What Is a Whipworm Infection?
A whipworm infection, also known as trichuriasis, is an infection
of the large intestine caused
by a parasite called Trichuris trichiura. This parasite is commonly known as a “whipworm” because it
resembles a whip.
A whipworm infection can develop after ingesting water or dirt contaminated with feces
containing whipworm parasites. Anyone who has come into contact with
contaminated feces can also contract a whipworm infection. The infection most
often occurs in children. It is also more common in people who live in regions
with hot, humid climates and in areas with poor hygiene and sanitation.
to 800 million people around the world have a whipworm infection. This type
of infection can also occur in animals, including cats and dogs.
What Are the Symptoms of a
A whipworm infection can cause a variety of symptoms, ranging
from mild to severe. They may include the following:
- bloody diarrhea
- painful or frequent defecation
- abdominal pain
- sudden and unexpected weight loss
- fecal incontinence, or the inability to control
What Causes a Whipworm Infection?
A whipworm infection is caused by a parasite called Trichuris
trichiura. This parasite is also known as a “whipworm” because it is shaped
like a whip. It has a thick section on one end that resembles the whip handle, and
a narrow section on the other end that looks like the whip.
People typically get whipworm infections after consuming dirt or
water contaminated with feces containing whipworm parasites or their eggs. Whipworm
eggs can get into the soil when contaminated feces are used in fertilizers or
when an infected person or animal defecates outside.
Someone might unknowingly ingest the whipworm parasites or their eggs
- touch the dirt and then put their hands or
fingers in or near their mouth
- eat fruits or vegetables that haven’t been
thoroughly washed, cooked, or peeled
Once they reach the small intestine, whipworm eggs hatch and
release larvae. When the larvae mature, the adult worms live in the large
intestine. The female worms usually begin to deposit eggs about two months later.
According to the Centers
for Disease Control and Prevention, the females shed between 3,000 and
20,000 eggs per day.
What Are the Risk Factors for a
A whipworm infection can occur in anyone. However, people may be
more likely to contract a whipworm infection if they:
- live in a region with a hot, humid climate
- live in an area with poor sanitation and hygiene
- work in an industry where they come into contact
with soil that contains manure
- eat raw vegetables that are grown in soil
fertilized with manure
Children also have a higher risk of getting a whipworm infection.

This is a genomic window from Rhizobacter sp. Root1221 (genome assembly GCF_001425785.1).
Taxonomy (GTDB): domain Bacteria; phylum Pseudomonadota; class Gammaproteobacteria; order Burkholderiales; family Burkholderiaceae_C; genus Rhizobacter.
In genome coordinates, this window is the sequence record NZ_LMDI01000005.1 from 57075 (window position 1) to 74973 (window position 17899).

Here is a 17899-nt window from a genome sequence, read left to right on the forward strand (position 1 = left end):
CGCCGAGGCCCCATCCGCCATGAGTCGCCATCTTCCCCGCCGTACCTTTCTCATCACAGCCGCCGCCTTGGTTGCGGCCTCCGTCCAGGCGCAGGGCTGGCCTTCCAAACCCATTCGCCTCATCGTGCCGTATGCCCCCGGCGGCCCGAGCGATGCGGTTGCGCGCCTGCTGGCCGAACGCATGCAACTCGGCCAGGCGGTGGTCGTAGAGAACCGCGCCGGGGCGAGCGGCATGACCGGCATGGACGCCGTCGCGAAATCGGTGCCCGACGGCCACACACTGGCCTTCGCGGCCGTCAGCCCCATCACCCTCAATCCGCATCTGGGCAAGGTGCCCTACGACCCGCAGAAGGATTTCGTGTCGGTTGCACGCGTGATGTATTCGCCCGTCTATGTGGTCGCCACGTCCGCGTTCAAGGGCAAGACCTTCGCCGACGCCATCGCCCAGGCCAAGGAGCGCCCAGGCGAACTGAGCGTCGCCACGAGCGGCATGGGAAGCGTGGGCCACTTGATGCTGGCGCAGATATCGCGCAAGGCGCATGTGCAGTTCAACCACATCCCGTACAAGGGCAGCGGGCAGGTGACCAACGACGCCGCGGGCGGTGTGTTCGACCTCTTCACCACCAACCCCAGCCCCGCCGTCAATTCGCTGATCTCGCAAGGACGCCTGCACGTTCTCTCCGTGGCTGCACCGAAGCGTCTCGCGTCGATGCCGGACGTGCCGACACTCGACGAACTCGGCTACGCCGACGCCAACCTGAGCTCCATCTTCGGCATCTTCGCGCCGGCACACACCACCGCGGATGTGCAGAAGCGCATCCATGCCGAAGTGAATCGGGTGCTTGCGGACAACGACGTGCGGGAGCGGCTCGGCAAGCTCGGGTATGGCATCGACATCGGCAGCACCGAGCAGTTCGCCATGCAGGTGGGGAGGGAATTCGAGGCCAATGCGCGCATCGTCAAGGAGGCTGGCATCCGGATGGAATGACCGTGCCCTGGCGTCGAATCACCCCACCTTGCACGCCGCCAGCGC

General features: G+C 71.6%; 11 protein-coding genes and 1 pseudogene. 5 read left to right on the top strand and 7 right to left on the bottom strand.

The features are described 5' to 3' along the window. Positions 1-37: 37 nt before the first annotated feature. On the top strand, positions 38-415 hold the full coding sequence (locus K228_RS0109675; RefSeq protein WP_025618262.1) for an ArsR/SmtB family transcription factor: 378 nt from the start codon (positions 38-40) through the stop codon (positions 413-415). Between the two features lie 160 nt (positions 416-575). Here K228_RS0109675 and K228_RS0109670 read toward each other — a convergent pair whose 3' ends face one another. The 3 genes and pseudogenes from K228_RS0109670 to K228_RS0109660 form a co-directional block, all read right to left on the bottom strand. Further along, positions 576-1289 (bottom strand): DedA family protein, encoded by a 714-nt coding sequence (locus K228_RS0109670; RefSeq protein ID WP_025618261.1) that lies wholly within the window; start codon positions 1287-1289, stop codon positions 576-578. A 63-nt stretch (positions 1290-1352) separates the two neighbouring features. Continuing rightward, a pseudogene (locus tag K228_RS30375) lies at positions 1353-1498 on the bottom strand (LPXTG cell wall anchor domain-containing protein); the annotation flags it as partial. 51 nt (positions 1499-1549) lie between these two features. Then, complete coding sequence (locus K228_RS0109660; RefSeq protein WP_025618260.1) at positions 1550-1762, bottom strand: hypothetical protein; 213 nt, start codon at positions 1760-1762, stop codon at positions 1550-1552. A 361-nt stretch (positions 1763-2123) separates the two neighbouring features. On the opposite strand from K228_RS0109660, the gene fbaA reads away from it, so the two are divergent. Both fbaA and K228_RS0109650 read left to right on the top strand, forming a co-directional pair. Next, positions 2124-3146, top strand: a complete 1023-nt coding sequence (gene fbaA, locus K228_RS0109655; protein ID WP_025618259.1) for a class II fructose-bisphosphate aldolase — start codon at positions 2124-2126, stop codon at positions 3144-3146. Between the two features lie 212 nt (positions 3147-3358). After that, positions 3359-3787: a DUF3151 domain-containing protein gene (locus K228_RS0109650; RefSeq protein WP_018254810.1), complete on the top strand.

They often play outdoors and might not wash their hands thoroughly before
How Is a Whipworm Infection
To diagnose a whipworm infection, your doctor will order a stool test. You will
be required to give a sample of your feces to a lab for testing. The stool test
can determine whether there are whipworms or whipworm eggs in your intestines
This type of test shouldn’t cause any discomfort or pain. Your
doctor will give you a sterile container and a kit containing plastic wrap and
special bathroom tissue. Place the plastic wrap loosely over the toilet bowl and
make sure it’s held in place by the toilet seat. After you have a bowel
movement, use the special tissue to put the stool into the container. For
infants, the diaper can be lined with the plastic wrap to collect the sample.
Make sure to wash your hands thoroughly after the test.
The sample will be sent to a lab, where it will be analyzed under
a microscope for the presence of whipworms and their eggs.
How Is a Whipworm Infection Treated?
The most common and effective treatment for a whipworm infection
is an antiparasitic medication, such as albendazole
This type of medication gets rid of any whipworms and whipworm eggs in the
body. The medication usually needs to be taken for one to three days. Side
effects are minimal.
Once your symptoms subside, your doctor may want to perform
another stool test to make sure the infection is gone.
What Is the Outlook for Someone
with a Whipworm Infection?
Most people who receive treatment for a whipworm infection make a
full recovery. When left untreated, however, the infection can become severe and
cause complications. These include:
- delayed growth or cognitive development
- infections in the colon and appendix
- rectal prolapse, which occurs when a section of
the large intestine protrudes from the anus
- anemia, which occurs when
the number of healthy red blood cells drops too low
How Can a Whipworm Infection Be
To reduce your risk of contracting a whipworm infection, you
- Wash your hands thoroughly, especially before
- Wash, peel, or cook foods thoroughly before
- Teach children not to eat soil and to wash their
hands after playing outdoors.
- Boil or purify drinking water that may be
- Avoid contact with soil contaminated with fecal
- Use caution around animal feces and clean up
fecal matter when possible.
- Confine livestock, such as pigs, into pens.
These enclosures should be thoroughly cleaned on a regular basis.
- Keep the grass cut short in areas where dogs or
cats regularly defecate.
The spread of whipworm can be prevented in high-risk areas by
installing effective sewage disposal systems.